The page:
# Constructing set-truncations of types from universes

This is a follow-up question from my previous question titled Constructing coproduct types and boolean types from universes, where I showed how every basic operation in set theory/topos theory could be constructed from dependent product types, dependent sum types, identity types, an empty type, and a universe $$U$$ which is closed under the above types, although the types constructed are usually $$U$$-large.

Now, the HoTT book describes set-truncations in a number of ways. In section 6.9, set-truncations of a type $$A$$ are first defined as the higher inductive type generated by a function $$\vert - \vert_0:A \to \vert A \vert_0$$, and for every element $$x:A$$ and $$y:A$$ and every path $$p:x = y$$ and $$q:x = y$$, a path $$\mathrm{trunc}(x, y, p, q):p = q$$. Later in the section, set-truncations are defined as a higher inductive type generated by a dependent function

$$\prod_{f:S^1 \to A} \mathrm{ap}_f(p) = \mathrm{ap}_f(q)$$

where $$(S^1, 0, 1, p, q)$$ is the higher inductive circle type generated by the points $$0:S^1$$ and $$1:S^1$$ and the paths $$p:0 = 1$$ and $$q:0 = 1$$. Either way, the set-truncation is constructed as a higher inductive type.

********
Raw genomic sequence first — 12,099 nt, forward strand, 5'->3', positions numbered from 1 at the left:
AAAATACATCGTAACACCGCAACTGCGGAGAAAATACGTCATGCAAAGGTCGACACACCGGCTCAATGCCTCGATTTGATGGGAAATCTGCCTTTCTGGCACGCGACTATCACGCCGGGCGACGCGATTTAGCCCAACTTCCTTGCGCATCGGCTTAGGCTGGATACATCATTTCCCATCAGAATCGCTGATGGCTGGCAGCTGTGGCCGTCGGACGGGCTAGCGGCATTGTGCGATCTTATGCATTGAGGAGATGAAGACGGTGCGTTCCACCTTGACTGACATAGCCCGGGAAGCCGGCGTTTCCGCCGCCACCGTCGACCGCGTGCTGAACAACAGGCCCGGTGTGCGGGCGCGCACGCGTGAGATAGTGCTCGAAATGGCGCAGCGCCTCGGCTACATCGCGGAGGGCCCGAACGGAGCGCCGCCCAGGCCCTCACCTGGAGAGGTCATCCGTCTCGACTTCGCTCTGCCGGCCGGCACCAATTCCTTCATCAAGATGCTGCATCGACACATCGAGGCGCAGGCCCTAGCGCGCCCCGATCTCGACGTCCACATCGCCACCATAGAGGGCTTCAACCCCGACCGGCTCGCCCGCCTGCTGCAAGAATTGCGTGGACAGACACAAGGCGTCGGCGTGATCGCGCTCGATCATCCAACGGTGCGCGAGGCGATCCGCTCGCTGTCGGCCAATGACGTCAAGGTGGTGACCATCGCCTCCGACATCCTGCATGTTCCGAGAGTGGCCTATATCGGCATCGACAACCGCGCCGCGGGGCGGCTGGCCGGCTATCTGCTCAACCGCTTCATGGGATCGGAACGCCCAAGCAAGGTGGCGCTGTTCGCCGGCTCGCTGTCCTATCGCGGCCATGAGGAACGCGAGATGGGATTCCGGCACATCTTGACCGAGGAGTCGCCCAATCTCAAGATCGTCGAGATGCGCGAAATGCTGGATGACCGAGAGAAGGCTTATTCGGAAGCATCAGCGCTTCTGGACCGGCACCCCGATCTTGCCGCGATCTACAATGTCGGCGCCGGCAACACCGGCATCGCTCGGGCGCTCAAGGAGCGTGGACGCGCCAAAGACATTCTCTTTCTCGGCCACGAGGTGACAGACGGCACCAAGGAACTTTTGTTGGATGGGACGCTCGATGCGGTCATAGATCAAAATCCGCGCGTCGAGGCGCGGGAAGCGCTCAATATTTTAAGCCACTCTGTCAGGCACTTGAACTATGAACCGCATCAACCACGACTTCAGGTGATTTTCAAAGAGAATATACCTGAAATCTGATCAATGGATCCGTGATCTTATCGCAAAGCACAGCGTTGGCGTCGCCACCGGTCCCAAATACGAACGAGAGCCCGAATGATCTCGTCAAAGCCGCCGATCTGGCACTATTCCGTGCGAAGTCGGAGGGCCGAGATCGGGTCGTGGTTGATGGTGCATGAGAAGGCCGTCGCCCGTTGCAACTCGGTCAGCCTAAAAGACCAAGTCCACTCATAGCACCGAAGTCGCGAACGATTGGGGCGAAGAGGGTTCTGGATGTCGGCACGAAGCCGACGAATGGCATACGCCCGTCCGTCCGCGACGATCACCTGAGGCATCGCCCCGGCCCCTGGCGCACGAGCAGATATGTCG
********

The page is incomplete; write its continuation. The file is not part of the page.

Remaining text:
Now, is there a way to directly construct the set-truncation of a type from universes, without the use of higher inductive types? No requirements are made of the size of the resulting set-truncation, they could be $$U$$-large if necessary.

Given a universe $$U$$, the type of $$U$$-small propositions is given by $$\mathrm{Prop} \equiv \sum_{P:U} \prod_{x:P} \prod_{y:P} x = y$$ Given a type $$A:U$$, for $$x:A$$ and $$y:A$$, the type $$[x = y] \equiv \prod_{P:\mathrm{Prop}} ((x = y) \to P) \to P$$ is the propositional truncation of the identity type $$x = y$$, and is always an equivalence relation on $$A$$. The set-truncation of $$A$$ is the quotient set $$[A]_0 \equiv \sum_{P:A \to \mathrm{Prop}} \exists x:A.\forall y:A.[x = y] \iff P(x)$$
In general, this type is $$U$$-large unless one has an axiom like propositional resizing or replacement.